You may have read this in the news today, but for those who have missed it, Odeon is shortly set to re-open its cinema in London’s Leicester Square. The cinema – known as Luxe – has been refitted with new seating, all the latest tech and by all accounts has been refurbished to create the ultimate movie experience. 

So far, so good, right?

Well yes – however, the new cinema includes a new seating strategy which comes with a hefty price tag.

How hefty?

Well, how about £40.75 per ticket?

Try not to choke on your popcorn.

Not all seats are this price and this £40.75 charge does depend on where you sit, but if you wanted to book a ticket to see Mary Poppins Returns over Christmas, the best seat in the house during prime time could set you back a smidge over £40.

In a statement, via the BBC, Odeon has addressed concerns about the pricing, commenting: 

“Price choices vary and flex depending on a number of factors including seat type and location in the auditorium, what we’re showing, time of day, and the number of people booking at one time.

“The first week of the biggest film of the year during the festive season is obviously peak, and guests can expect prices will flex throughout the year.”

The cinema will cater for those who don’t have £40 to spend on a ticket, with £10 tickets available along with other price points depending on where you sit, but what do you think? Should Odeon charge £40 a ticket to see a film?

Back in May, I published a post about cinema prices and highlighted pricing as one of the main reasons why I believe people are skipping the cinema experience altogether. Seeing this news today about Luxe baffles me – surely this can’t be a good thing?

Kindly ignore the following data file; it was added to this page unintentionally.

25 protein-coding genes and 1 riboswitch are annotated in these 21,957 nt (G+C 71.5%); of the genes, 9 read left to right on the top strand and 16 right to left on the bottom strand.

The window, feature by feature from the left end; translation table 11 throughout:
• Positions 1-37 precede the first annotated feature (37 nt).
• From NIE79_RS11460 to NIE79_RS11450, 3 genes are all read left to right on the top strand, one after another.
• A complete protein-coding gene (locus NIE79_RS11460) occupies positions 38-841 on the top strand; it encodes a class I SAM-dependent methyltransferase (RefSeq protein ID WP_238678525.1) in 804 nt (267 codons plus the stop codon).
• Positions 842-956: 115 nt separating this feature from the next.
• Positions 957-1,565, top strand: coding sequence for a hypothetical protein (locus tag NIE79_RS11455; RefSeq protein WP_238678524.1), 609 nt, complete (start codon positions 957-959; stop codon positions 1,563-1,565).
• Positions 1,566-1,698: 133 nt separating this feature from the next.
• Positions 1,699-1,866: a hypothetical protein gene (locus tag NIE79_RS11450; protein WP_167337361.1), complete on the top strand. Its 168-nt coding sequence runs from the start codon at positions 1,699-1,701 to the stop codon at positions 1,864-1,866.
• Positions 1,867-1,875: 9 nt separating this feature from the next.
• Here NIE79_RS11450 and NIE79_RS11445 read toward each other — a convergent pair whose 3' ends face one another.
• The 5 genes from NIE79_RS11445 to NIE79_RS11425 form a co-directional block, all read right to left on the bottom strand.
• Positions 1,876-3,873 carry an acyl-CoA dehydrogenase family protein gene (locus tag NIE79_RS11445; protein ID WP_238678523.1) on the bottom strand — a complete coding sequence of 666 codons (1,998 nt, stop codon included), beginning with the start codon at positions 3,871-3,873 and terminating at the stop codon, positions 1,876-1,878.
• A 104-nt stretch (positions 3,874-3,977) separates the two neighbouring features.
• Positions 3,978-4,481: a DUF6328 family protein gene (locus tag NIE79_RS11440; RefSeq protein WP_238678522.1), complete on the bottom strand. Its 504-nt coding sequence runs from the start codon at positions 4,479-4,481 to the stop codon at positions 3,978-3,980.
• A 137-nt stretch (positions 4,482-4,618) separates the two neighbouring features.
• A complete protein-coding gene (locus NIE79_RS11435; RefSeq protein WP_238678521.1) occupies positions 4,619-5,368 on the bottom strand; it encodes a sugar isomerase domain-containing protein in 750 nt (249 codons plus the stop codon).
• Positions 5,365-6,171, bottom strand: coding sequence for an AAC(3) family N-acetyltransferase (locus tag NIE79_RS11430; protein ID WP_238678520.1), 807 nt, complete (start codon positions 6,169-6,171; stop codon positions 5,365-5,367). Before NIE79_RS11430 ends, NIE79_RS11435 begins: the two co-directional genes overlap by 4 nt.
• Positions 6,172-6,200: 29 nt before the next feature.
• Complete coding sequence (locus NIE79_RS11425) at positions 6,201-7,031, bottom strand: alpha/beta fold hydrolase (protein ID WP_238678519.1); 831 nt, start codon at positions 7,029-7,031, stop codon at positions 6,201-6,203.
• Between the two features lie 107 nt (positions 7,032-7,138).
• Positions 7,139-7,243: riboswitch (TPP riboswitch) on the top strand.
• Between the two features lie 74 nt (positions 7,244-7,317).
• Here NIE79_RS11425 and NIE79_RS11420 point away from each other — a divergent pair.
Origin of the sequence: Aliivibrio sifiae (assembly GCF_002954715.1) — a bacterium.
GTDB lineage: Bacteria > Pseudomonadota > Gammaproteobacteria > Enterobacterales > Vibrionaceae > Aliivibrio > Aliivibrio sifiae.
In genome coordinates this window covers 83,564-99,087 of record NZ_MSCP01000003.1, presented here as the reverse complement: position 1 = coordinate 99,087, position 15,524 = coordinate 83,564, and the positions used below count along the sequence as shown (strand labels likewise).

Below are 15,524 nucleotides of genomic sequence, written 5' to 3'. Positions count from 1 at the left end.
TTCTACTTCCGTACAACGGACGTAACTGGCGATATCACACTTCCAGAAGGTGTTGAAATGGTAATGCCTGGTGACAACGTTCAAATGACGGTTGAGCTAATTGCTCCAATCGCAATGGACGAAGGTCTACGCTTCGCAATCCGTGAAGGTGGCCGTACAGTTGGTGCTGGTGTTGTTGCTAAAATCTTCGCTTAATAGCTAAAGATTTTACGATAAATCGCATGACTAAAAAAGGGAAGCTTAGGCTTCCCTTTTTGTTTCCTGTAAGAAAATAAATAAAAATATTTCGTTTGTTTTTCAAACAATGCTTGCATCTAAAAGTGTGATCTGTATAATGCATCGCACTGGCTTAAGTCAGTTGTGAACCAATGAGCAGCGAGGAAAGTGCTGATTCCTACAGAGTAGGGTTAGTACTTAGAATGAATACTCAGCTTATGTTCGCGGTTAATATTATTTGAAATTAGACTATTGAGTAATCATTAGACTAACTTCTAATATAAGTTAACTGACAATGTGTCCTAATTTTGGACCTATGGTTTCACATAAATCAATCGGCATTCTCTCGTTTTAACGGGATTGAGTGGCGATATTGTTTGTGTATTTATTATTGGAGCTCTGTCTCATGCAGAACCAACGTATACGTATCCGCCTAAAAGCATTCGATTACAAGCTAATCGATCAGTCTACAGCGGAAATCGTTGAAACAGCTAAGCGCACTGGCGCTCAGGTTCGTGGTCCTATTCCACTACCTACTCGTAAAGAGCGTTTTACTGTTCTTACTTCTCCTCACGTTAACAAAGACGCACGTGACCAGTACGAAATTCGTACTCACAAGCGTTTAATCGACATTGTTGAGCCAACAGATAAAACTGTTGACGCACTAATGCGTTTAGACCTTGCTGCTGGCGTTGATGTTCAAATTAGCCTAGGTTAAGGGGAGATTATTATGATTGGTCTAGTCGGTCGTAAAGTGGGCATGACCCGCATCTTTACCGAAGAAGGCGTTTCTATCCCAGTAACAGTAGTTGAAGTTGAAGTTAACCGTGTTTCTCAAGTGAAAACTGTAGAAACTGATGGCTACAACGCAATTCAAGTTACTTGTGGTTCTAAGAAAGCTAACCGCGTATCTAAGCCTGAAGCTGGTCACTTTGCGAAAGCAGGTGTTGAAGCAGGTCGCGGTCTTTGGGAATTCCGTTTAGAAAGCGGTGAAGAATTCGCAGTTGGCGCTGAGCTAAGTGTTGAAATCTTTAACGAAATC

I get that no one is being made to go to this cinema; it is located in Leicester Square; there are other pricing options available; and it is a high-tech venue; but even so, £40 is a heck of a chunk of change to cough up for one film. The minimum wage in the UK is currently £7.83 per hour, so you’d need to work over five hours just to afford a seat!

It could be argued that other forms of entertainment (theatre, concerts, sporting events) ask for a similar price or higher for tickets, but is it really the same? Are you not paying for the live experience with these forms of entertainment?

I would like thoughts on this. Would you pay £40 for a cinema ticket? Do you think people will pay this price or will these seats remain empty for the vast majority of performances? 

Sound off in the comments section.